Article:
In the Villages, central Florida’s sprawling, master-planned retirement community billed as “Disneyland for seniors”, there is one ubiquitous presence: the golf cart. The hybrid transport abounds within the Baby Boomer mecca that’s now bigger than Manhattan (and, from 2010-2017, the fastest-growing metropolitan area in the United States), zipping among the complex’s lush golf courses and filling its miniaturized parking spots.
The cart is nearly a character unto itself in Some Kind of Heaven, Lance Oppenheim’s sly, remarkably open-hearted documentary on the Villages – it darts along postcard sunsets, past signs for “Florida’s friendliest home town”, circles town squares and loops in a synchronized cart parade. The cart serves both a utilitarian purpose – it’s a safer mode of transport than a car, especially as most residents travel small distances – and the symbol of a fantasy: why have a car if you never need to leave?
Some Kind of Heaven, the debut feature from Oppenheim and executive-produced by director Darren Aronofsky, traces the outline and underside of this arresting, distinctly American vision of marketable nostalgia, in which seniors pay anywhere from the low six figures for the promise of a permanent vacation. The Villages is “designed to hide all of the problems of everyday life”, Oppenheim told the Guardian, and it’s a popular pitch: residents now number over 130,000. Designed to evoke the manicured streets and small-town familiarity of Reagan’s “morning in America” ad, it’s also a fundamentally conservative fantasy; over 98% of the residents are white, and Villagers voted overwhelmingly – nearly 70% – for Trump in both 2016 and 2020.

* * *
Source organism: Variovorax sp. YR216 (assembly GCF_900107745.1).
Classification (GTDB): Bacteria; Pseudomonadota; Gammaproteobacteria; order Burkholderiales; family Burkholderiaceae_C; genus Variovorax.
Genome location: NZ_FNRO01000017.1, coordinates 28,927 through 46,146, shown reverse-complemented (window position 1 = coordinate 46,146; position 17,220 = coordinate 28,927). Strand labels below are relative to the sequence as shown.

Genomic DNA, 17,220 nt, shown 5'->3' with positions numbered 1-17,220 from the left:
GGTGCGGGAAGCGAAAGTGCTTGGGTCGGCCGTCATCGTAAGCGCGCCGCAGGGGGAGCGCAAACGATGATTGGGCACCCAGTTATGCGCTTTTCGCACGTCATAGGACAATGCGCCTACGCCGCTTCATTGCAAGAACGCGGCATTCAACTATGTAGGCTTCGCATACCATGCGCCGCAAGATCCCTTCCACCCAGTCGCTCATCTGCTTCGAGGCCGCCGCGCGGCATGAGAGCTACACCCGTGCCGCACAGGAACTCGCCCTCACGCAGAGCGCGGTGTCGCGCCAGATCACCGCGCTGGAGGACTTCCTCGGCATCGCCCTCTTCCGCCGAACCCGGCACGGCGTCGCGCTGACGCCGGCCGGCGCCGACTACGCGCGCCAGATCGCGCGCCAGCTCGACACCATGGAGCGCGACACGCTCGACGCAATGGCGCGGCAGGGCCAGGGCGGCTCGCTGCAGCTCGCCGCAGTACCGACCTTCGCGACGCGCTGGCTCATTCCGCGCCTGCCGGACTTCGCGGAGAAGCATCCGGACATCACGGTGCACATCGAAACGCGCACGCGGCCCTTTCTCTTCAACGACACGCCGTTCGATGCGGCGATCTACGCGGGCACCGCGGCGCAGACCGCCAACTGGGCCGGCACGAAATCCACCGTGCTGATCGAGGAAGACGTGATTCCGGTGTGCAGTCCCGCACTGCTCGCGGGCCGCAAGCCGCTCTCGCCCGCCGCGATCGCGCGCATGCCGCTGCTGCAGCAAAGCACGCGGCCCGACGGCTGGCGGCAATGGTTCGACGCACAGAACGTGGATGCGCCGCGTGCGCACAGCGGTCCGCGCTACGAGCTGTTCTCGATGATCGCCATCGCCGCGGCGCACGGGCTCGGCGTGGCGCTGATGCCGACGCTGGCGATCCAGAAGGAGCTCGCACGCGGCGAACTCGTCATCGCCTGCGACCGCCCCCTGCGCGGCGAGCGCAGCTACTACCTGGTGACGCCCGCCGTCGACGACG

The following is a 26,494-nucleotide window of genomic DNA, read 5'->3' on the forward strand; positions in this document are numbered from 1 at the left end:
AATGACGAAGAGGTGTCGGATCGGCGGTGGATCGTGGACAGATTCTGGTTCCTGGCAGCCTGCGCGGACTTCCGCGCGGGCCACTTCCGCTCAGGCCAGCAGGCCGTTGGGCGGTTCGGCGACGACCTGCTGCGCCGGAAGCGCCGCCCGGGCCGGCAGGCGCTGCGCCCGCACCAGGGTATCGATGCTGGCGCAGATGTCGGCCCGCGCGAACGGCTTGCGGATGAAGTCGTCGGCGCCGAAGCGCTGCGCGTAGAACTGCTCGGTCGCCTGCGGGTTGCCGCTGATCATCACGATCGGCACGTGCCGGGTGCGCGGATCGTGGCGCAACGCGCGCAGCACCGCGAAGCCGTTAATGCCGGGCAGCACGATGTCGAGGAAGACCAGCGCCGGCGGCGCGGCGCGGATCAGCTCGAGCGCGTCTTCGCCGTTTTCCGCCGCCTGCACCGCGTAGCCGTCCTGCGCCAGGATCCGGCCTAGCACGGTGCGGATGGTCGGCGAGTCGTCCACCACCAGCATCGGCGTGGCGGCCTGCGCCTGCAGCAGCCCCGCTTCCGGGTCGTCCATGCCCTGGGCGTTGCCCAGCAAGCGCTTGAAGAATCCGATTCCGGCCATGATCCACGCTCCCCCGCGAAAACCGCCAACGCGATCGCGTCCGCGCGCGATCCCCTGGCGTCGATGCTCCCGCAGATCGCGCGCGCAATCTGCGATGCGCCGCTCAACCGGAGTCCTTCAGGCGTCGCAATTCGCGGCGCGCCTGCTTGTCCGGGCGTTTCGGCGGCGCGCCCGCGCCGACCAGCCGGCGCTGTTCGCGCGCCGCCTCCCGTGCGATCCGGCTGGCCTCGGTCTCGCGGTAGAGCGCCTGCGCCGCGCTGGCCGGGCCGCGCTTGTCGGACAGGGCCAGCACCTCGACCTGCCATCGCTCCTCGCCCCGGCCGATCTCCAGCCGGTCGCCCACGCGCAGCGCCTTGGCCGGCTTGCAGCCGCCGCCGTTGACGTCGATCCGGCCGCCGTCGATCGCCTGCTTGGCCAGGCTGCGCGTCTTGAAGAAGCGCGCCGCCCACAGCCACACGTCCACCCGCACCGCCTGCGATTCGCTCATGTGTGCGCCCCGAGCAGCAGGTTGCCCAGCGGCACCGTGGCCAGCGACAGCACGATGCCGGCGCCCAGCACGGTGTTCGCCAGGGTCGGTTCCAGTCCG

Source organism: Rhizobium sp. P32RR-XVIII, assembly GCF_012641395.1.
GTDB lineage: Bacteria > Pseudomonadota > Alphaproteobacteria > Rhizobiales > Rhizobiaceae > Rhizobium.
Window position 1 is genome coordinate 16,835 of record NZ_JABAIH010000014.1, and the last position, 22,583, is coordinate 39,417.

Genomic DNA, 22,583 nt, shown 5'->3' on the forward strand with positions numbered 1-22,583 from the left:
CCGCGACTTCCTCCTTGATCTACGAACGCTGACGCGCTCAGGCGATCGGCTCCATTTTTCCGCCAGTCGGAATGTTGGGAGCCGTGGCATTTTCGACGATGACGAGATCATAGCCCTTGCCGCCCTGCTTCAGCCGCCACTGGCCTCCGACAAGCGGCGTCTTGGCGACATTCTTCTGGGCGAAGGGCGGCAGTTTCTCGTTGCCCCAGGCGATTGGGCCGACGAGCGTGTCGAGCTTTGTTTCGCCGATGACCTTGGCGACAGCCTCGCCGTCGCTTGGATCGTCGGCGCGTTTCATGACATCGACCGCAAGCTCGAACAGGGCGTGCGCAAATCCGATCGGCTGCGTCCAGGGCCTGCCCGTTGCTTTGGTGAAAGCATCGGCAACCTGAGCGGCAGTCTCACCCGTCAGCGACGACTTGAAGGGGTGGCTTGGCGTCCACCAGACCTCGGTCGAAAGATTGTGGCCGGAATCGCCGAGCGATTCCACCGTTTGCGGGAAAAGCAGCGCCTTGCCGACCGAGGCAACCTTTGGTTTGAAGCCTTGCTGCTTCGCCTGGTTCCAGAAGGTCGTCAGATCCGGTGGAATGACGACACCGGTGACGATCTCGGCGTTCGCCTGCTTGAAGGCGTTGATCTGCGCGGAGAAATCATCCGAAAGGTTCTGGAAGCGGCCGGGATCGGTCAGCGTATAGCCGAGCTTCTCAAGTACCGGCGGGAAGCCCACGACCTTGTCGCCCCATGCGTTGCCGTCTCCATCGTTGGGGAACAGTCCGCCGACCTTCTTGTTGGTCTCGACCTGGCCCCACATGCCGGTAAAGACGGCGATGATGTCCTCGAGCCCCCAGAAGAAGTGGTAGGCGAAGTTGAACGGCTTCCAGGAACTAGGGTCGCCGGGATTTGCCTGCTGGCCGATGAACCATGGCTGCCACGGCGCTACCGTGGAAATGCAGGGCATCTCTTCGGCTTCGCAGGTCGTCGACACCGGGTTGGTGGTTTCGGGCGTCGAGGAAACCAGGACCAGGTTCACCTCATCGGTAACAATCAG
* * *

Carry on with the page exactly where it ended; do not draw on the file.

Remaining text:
That fantasy of sustained, uninterrupted comfort has its pull, which courses throughout Some Kind of Heaven’s shots of watercolor sunsets and seniors letting loose to live music. “There was something relatable about living in a bubble,” said Oppenheim, a south Florida native who began the project in 2018 as a short for his college thesis. Yet “there’s something deeply terrifying about the fact that this is a utopian/dystopian experiment that is so wildly successful that a whole demographic of people have chosen to live inside of something like this.”
In atmospheric, sumptuous shots that lean into the artifice of the town’s twilight visions, Some Kind of Heaven zips between activities that play like a college fair for seniors – martial arts instruction and majorettes, dance classes and tambourine groups, pickleball and water aerobics, margarita mixers and dances any night of the week. The convivial scenes offer a vision of life in the sunset years delightfully at odds with cultural assumption of old age – that it would be devoid of parties, sex, drugs, the capacity for new hobbies — framed by palm trees and watercolor skies, all while embroidering said vision with the tribulations of four actual seniors who “call into question the marketing brochure fantasy”, Oppenheim said.